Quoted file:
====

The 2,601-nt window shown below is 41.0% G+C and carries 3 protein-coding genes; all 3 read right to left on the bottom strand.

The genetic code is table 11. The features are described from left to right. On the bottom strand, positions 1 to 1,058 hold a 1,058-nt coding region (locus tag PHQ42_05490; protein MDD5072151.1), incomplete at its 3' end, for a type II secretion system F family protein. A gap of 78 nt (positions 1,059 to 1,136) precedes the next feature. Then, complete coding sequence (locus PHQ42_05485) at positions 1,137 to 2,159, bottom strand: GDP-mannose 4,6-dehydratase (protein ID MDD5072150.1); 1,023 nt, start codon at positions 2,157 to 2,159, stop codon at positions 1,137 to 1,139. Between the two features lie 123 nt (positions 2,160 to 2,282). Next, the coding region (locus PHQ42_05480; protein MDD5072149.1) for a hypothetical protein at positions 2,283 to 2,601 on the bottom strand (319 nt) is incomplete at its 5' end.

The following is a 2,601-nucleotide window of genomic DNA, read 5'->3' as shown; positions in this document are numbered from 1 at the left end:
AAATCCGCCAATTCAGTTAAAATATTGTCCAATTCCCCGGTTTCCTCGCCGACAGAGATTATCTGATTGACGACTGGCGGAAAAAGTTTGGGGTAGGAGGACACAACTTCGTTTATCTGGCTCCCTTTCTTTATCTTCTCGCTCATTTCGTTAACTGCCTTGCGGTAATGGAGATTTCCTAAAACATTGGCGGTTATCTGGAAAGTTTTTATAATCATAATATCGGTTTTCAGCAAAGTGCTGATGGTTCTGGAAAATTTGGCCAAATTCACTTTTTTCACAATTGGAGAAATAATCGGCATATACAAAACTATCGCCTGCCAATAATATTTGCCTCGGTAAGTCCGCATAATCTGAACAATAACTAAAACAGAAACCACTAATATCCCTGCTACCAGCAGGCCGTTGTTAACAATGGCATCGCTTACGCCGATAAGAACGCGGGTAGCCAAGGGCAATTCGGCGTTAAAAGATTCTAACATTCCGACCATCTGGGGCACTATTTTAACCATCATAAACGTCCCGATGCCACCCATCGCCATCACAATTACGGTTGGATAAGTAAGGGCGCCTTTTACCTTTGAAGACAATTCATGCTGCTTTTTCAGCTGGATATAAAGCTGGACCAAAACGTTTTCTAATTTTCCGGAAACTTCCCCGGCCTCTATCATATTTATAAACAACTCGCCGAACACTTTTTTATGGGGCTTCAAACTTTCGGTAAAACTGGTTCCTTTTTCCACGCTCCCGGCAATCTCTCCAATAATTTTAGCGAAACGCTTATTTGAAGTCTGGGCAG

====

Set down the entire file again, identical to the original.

The 2,601-nt window shown below is 41.0% G+C and carries 3 protein-coding genes; all 3 read right to left on the bottom strand.

The genetic code is table 11. The features are described from left to right. On the bottom strand, positions 1 to 1,058 hold a 1,058-nt coding region (locus tag PHQ42_05490; protein MDD5072151.1), incomplete at its 3' end, for a type II secretion system F family protein. A gap of 78 nt (positions 1,059 to 1,136) precedes the next feature. Then, complete coding sequence (locus PHQ42_05485) at positions 1,137 to 2,159, bottom strand: GDP-mannose 4,6-dehydratase (protein ID MDD5072150.1); 1,023 nt, start codon at positions 2,157 to 2,159, stop codon at positions 1,137 to 1,139. Between the two features lie 123 nt (positions 2,160 to 2,282). Next, the coding region (locus PHQ42_05480; protein MDD5072149.1) for a hypothetical protein at positions 2,283 to 2,601 on the bottom strand (319 nt) is incomplete at its 5' end.

The following is a 2,601-nucleotide window of genomic DNA, read 5'->3' as shown; positions in this document are numbered from 1 at the left end:
AAATCCGCCAATTCAGTTAAAATATTGTCCAATTCCCCGGTTTCCTCGCCGACAGAGATTATCTGATTGACGACTGGCGGAAAAAGTTTGGGGTAGGAGGACACAACTTCGTTTATCTGGCTCCCTTTCTTTATCTTCTCGCTCATTTCGTTAACTGCCTTGCGGTAATGGAGATTTCCTAAAACATTGGCGGTTATCTGGAAAGTTTTTATAATCATAATATCGGTTTTCAGCAAAGTGCTGATGGTTCTGGAAAATTTGGCCAAATTCACTTTTTTCACAATTGGAGAAATAATCGGCATATACAAAACTATCGCCTGCCAATAATATTTGCCTCGGTAAGTCCGCATAATCTGAACAATAACTAAAACAGAAACCACTAATATCCCTGCTACCAGCAGGCCGTTGTTAACAATGGCATCGCTTACGCCGATAAGAACGCGGGTAGCCAAGGGCAATTCGGCGTTAAAAGATTCTAACATTCCGACCATCTGGGGCACTATTTTAACCATCATAAACGTCCCGATGCCACCCATCGCCATCACAATTACGGTTGGATAAGTAAGGGCGCCTTTTACCTTTGAAGACAATTCATGCTGCTTTTTCAGCTGGATATAAAGCTGGACCAAAACGTTTTCTAATTTTCCGGAAACTTCCCCGGCCTCTATCATATTTATAAACAACTCGCCGAACACTTTTTTATGGGGCTTCAAACTTTCGGTAAAACTGGTTCCTTTTTCCACGCTCCCGGCAATCTCTCCAATAATTTTAGCGAAACGCTTATTTGAAGTCTGGGCAG